*Updated July 7, 2020**
PLEASE CALL US BEFORE VISITING.
With the recent increase in Covid 19 cases in Elkhart County, we want to keep our staff and community safe.
Upon arrival at HSEC, to help manage traffic flow, we ask that you call us before coming to the building. 574-848-4225
Lost or Found a Pet – Please call us to file a report. If you are missing a pet, visit our website to see the lost pets currently residing at HSEC.
As communities around the nation “re-open” for services I want to update you on what protocols and policies we have enacted to keep our volunteers, staff, and members of the public safe. As you may know, the care of animals is an essential function and your Humane Society has remained open throughout this pandemic. We have, however, had to amend some of our protocols to keep everyone safe. We have followed the guidelines from the Centers for Disease Control, the American Veterinary Medical Association and the National Animal Care and Control Association.
When COVID-19 first began affecting some in our community we thought, and hoped, that the virus would be short-lived, and we would return to “normal” as soon as possible. As we have seen, the number of cases initially looked promising for Elkhart County; however, they have recently begun to increase drastically. It is for these purposes that we have continued to follow the recommended guidelines of the national organizations:
- The likely impact of COVID-19 on shelters is a trend of average to increased intakes combined with reduced foster, adoption, and rescue outcomes. Therefore, the recommendation is for shelters to suspend the intake of healthy stray cats. Animals should only come to the shelter if their life is at stake and human intervention is required to prevent death. Sick and/or injured animals will receive priority for treatment.
- The Humane Society of Elkhart County is asking that members of our community help with caring for tame or obvious pet cats and dogs. In most cases, cats that have wandered from home will find their way back home on their own and finders are being asked to assist with doing so whenever possible.
- Dispatch and Law Enforcement officials have been notified that we have moved to “high-priority/emergency only” operations for animal control. This will include any calls where law enforcement requests our assistance, injured, sick or aggressive animals, and animals that are requiring a bite quarantine away from home. Our animal control officers have been responding to cruelty and neglect cases based on severity.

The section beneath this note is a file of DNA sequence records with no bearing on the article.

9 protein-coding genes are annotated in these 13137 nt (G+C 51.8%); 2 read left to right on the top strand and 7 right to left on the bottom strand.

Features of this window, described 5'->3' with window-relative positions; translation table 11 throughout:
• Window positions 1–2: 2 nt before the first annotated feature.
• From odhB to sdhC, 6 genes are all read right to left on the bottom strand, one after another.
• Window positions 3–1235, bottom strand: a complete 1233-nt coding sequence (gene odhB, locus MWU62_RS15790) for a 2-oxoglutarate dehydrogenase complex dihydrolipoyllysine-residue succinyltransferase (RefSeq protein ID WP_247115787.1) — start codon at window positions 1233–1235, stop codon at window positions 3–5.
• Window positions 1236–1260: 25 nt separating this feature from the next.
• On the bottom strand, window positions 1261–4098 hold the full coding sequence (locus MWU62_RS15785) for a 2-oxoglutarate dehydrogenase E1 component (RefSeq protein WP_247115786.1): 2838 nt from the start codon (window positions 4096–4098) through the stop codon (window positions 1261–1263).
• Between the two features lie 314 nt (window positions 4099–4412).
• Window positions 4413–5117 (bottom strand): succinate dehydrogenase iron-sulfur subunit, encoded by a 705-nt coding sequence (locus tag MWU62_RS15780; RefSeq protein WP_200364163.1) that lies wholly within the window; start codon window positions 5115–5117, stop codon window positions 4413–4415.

- We have suspended low-priority services until the end of quarantine including, but not limited to; non-aggressive stray cat pick-ups, licensing violations (where required), trap-loan programs, owner-surrendered animals, noise violations or neighbor disputes.
- Non-emergency owner surrender of pets has been deferred until we are certain the shelter can care for each pet released to us. We are currently encouraging owners to have a plan for their pets should they be too ill to care for the pet whenever possible. We also have worked with owners to assist them in finding an alternative to surrendering their pets, such as our food assistance program which is designed to help keep pets in their homes with their owners.
- All staff members have been provided with personal protective equipment to keep them safe throughout their time at work. Caring for COVID exposed animals calls for additional protective gear which is issued to those staff caring for those animals.
- All volunteer services (Including our Red Barn Resale Shop) have been suspended during this time as we closely watch the increase in the rate of positive cases in Elkhart County. At this point, it is essential that we continue to ask our volunteers to remain home and wait to visit their animal friends when it is safe to do so.
- Fundraising events have been postponed or cancelled during the pandemic to help ensure that physical distancing can be observed.
We so greatly appreciate all the support and encouragement from our closest friends for the animals in our community. Many of you have reached out and supported the Humane Society either through monetary donations, pet food donations or even taking in animals during this time.
We are hopeful that we will begin to see the cases of COVID-19 decrease in our county and we will be able to “re-open” fully to the public and our volunteers.
For additional information on our protocols please visit our website at www.elkharthumanesociety.org or contact me at 574-848-4225.
Thank you and stay safe!